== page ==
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Enclocytic pathways: gateways for intracellular drug delivery [Abstract]

Jones, Arwyn Tomos 2007. Enclocytic pathways: gateways for intracellular drug delivery [Abstract]. Journal of Pharmacy and Pharmacology 59 (S1) , A72. 10.1211/002235707781850023

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Abstract

The unravelling of the human genome together with proteomic and genomic databases of specific diseases identifies a wealth of new therapeutic targets. The target is often intracellular, the therapeutic a macromolecule or nanomedicine and therefore breaching barriers posed by the plasma membrane and intracellular membranes presents a major challenge to drug delivery research. Cells internalise macromolecules using endocytic pathways; these are efficient multifarious and dynamic tubular and vesicular networks originating from the plasma membrane. They also represent vital avenues for intracellular delivery of therapeutic macromolecules. The effectiveness of using endocytosis for drug delivery may be constrained by the fact that the fate of the therapeutic within one of these pathways is predetermined by the dynamics of that pathway and the barriers posed by the plasma and endolysosomal membranes. Thus, more fragile molecules such as proteins and genes may be rapidly delivered to biologically hostile environments such as lysosomes and inactivated before they reach their intended targets. Improved intracellular delivery of nanomedicines is therefore dependent on attaining an equal high level of understanding of specific endocytic pathways that are inherent in the target cell, the traffic and fate of the therapeutic within endocytic organelles, the effect of the macromolecule on the dynamics of endocytic pathways and finally the downstream effects of these on the integrity of the cell (Jones et al 2003; Watson et al 2005). Drug delivery researchers therefore search for molecules that promote endocytosis and the escape of therapeutics from early stages of the endocytic pathway. Described systems include bioresponsive polymers to domains of proteins that have been shown to interact with and promote their own internalisation and escape of associated cargo across membrane bilayers. These include the hundereds of defined sequences classified as cell penetrating peptides (CPP) or protein transduction domains.The most intensely studied include those derived from proteins such as the HIV TAT protein and the Drosophila melanogaster homeobox protein Antennapedia (penetratin), to simpler arginine repeats such as octaarginine. Extensive research has focused on attempting to understand how and where they traverse biological membranes; information vital to furthering their promise as effective drug delivery vectors. Here, focus will be given to techniques that have allowed us to better understand endocytic pathways of a number of different cell types and how these were then used study endocytosis and intracellular dynamics of candidate drug delivery vectors such as CPPs (Watson et al 2005; Fretz et al 2007; Jones 2007). Fretz, M. M., et al (2007) Biochem. J. 403: 335–342 Jones, A. T. (2007) J. Cell Molec. Med. In press Jones, A. T., et al (2003) Adv. Drug Deliv. Rev. 1254: 1353–1357 Watson, P., et al (2005) Adv. Drug Deliv. Rev. 57: 43–61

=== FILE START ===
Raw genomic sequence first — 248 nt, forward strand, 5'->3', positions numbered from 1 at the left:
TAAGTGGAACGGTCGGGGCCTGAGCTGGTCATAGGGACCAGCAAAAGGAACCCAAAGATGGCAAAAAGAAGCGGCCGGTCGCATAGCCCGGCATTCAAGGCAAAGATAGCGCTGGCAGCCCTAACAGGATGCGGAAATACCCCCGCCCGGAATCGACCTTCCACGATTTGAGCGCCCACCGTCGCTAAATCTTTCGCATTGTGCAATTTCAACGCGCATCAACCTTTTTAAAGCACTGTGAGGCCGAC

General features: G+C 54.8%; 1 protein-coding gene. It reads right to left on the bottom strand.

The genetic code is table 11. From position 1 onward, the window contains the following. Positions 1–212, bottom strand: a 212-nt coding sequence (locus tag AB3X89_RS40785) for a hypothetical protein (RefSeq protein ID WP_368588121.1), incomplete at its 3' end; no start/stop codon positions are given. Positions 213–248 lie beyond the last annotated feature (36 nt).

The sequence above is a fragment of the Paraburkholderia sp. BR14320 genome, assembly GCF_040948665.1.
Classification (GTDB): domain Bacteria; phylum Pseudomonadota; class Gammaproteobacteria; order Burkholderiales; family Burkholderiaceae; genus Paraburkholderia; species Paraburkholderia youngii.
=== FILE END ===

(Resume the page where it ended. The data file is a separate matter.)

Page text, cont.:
Item Type: Article
Date Type: Publication
Status: Published
Schools: Pharmacy
Additional Information: Special Issue: BPC Science Abstracts
Publisher: Royal Pharmaceutical Society of Great Britain
ISSN: 0022-3573
Last Modified: 04 Jun 2017 01:57
URI: http://orca-mwe.cf.ac.uk/id/eprint/6592

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